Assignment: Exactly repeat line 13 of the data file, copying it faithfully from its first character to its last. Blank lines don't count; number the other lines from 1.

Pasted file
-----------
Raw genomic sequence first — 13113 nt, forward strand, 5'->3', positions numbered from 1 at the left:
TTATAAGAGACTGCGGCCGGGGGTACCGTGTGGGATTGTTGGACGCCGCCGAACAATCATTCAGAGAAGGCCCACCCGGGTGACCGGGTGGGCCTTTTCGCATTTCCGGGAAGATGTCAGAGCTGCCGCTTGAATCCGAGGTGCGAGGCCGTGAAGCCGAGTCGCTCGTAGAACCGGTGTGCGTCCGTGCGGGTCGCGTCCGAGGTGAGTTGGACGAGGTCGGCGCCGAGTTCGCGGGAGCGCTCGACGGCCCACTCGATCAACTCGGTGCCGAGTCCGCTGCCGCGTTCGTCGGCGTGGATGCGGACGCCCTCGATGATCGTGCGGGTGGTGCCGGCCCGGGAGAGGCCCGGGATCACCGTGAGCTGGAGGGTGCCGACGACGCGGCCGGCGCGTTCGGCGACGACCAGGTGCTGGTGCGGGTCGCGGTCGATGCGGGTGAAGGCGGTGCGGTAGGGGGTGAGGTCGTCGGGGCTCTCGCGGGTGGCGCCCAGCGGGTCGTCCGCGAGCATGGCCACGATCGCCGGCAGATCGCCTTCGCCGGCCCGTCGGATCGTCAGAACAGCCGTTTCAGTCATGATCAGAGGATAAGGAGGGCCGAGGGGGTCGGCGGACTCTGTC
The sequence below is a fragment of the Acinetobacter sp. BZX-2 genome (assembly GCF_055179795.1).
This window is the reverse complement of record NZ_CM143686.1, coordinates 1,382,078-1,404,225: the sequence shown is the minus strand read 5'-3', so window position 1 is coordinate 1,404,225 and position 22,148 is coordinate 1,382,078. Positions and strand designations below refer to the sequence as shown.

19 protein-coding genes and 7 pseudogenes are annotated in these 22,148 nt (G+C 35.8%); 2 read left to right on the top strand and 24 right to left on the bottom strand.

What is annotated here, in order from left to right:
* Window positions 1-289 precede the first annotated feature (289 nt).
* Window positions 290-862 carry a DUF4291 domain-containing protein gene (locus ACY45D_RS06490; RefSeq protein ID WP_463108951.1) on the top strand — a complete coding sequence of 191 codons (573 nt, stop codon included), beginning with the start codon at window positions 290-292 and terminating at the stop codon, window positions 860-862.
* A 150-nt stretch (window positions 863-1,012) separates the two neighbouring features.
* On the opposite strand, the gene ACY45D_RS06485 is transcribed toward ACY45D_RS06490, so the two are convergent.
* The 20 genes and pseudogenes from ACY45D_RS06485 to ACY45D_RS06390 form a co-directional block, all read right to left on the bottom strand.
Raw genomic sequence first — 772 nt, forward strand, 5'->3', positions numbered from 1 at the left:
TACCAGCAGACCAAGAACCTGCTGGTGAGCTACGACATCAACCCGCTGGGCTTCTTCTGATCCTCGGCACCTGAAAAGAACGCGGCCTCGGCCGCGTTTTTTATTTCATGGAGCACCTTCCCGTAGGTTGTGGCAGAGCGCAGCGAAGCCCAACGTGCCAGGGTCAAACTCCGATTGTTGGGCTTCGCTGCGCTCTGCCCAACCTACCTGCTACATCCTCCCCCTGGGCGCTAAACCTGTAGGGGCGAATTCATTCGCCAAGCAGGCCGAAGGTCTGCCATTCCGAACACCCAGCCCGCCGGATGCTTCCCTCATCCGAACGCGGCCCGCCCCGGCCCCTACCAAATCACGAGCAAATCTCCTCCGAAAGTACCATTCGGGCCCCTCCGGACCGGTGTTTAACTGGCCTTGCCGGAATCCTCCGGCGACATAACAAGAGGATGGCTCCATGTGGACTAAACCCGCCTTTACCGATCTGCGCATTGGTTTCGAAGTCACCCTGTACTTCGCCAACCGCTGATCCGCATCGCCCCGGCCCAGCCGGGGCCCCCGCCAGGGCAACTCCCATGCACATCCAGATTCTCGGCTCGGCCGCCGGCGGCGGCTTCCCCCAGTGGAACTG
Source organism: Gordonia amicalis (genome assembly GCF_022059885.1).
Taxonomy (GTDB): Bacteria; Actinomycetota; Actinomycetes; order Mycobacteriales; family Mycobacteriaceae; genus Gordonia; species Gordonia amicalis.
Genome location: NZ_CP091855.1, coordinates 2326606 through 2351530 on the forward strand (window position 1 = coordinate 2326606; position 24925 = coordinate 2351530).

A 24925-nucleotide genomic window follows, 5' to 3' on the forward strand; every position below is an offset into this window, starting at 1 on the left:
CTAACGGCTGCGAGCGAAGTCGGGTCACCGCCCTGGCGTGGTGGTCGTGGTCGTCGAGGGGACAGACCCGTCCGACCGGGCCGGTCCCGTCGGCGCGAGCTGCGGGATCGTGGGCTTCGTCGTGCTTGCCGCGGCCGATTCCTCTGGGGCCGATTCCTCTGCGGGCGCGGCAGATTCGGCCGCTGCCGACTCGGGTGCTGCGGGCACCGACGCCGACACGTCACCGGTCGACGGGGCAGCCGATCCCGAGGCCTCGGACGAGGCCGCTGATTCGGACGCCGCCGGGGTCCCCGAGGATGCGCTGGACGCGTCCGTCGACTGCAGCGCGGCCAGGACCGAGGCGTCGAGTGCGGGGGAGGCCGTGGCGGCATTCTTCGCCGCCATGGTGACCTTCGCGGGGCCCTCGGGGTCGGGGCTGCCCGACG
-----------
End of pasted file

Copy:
TACCAGCAGACCAAGAACCTGCTGGTGAGCTACGACATCAACCCGCTGGGCTTCTTCTGATCCTCGGCACCTGAAAAGAACGCGGCCTCGGCCGCGTTTTTTATTTCATGGAGCACCTTCCCGTAGGTTGTGGCAGAGCGCAGCGAAGCCCAACGTGCCAGGGTCAAACTCCGATTGTTGGGCTTCGCTGCGCTCTGCCCAACCTACCTGCTACATCCTCCCCCTGGGCGCTAAACCTGTAGGGGCGAATTCATTCGCCAAGCAGGCCGAAGGTCTGCCATTCCGAACACCCAGCCCGCCGGATGCTTCCCTCATCCGAACGCGGCCCGCCCCGGCCCCTACCAAATCACGAGCAAATCTCCTCCGAAAGTACCATTCGGGCCCCTCCGGACCGGTGTTTAACTGGCCTTGCCGGAATCCTCCGGCGACATAACAAGAGGATGGCTCCATGTGGACTAAACCCGCCTTTACCGATCTGCGCATTGGTTTCGAAGTCACCCTGTACTTCGCCAACCGCTGATCCGCATCGCCCCGGCCCAGCCGGGGCCCCCGCCAGGGCAACTCCCATGCACATCCAGATTCTCGGCTCGGCCGCCGGCGGCGGCTTCCCCCAGTGGAACTG